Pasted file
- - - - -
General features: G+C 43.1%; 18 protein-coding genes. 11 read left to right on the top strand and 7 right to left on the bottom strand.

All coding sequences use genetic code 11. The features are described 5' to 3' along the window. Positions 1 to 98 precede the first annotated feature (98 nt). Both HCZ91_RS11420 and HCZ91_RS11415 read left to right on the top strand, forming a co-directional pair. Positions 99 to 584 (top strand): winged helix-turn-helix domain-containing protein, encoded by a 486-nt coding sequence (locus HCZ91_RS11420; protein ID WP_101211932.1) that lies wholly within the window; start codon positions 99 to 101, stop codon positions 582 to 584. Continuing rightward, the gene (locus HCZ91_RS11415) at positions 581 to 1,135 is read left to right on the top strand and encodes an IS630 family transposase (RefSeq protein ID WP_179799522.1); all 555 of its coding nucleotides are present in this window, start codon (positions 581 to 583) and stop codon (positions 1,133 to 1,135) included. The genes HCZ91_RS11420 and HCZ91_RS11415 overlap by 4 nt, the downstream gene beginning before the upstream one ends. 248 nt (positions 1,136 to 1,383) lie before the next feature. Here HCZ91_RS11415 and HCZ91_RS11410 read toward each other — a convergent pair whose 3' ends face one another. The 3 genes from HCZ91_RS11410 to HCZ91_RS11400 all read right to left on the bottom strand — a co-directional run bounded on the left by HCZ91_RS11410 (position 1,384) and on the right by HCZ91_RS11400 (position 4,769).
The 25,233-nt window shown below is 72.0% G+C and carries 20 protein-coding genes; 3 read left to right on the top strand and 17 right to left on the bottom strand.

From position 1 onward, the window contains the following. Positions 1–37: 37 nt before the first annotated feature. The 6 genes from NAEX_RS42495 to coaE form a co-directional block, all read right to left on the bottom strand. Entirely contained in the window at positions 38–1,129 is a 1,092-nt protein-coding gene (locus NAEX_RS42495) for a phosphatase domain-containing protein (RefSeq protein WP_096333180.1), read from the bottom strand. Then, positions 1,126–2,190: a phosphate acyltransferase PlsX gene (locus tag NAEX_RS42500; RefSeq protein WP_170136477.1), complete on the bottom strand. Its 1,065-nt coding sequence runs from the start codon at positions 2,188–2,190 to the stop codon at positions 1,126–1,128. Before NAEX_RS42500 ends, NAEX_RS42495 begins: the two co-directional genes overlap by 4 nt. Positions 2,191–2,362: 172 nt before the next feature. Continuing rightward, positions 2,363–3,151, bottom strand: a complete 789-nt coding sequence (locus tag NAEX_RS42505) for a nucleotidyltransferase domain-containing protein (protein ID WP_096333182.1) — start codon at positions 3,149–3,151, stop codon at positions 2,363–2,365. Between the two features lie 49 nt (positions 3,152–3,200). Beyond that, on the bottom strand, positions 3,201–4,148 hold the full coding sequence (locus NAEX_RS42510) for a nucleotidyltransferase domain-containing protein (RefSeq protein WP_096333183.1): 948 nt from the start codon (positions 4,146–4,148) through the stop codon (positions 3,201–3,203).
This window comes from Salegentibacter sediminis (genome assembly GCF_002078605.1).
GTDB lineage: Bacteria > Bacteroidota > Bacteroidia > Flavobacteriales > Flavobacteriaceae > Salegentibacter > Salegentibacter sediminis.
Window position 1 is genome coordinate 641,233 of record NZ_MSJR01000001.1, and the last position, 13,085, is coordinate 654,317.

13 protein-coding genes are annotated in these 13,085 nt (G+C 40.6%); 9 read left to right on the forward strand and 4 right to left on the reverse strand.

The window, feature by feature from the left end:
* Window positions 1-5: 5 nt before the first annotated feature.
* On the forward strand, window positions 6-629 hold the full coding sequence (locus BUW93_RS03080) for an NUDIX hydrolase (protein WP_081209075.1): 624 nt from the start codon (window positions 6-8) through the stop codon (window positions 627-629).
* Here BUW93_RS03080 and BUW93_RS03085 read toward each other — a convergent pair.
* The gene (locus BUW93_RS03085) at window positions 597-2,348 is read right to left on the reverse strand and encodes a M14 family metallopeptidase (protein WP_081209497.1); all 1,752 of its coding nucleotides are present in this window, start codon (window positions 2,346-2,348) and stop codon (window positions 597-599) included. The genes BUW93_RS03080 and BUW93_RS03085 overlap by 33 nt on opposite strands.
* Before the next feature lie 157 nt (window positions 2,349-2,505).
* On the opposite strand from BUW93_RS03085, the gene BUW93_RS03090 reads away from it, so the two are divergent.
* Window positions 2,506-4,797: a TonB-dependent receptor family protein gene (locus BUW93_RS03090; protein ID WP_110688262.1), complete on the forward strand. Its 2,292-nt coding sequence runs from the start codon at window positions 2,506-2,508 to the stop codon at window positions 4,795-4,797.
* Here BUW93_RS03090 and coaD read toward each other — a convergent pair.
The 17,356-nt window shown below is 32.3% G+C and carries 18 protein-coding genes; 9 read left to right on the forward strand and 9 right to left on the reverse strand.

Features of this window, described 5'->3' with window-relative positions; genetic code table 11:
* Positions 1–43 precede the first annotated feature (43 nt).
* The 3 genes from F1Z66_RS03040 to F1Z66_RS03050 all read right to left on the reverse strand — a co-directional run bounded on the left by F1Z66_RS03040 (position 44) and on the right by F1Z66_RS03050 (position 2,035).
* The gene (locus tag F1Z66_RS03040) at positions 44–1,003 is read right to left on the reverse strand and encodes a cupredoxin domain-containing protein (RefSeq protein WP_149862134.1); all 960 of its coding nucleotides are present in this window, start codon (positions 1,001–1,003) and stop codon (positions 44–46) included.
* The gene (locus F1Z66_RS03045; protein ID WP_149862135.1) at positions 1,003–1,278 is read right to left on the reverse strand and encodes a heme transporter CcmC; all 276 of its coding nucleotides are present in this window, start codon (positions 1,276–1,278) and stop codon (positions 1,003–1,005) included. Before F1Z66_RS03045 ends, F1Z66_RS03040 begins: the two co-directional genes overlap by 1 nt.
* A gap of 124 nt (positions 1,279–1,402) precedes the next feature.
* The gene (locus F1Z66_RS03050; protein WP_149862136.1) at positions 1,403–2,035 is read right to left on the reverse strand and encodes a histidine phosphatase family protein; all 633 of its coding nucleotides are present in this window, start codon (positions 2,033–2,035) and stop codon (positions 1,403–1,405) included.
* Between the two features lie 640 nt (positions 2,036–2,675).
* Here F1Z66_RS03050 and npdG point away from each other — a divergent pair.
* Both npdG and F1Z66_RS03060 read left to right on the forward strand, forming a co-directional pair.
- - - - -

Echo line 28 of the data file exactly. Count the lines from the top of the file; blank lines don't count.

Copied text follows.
* Both npdG and F1Z66_RS03060 read left to right on the forward strand, forming a co-directional pair.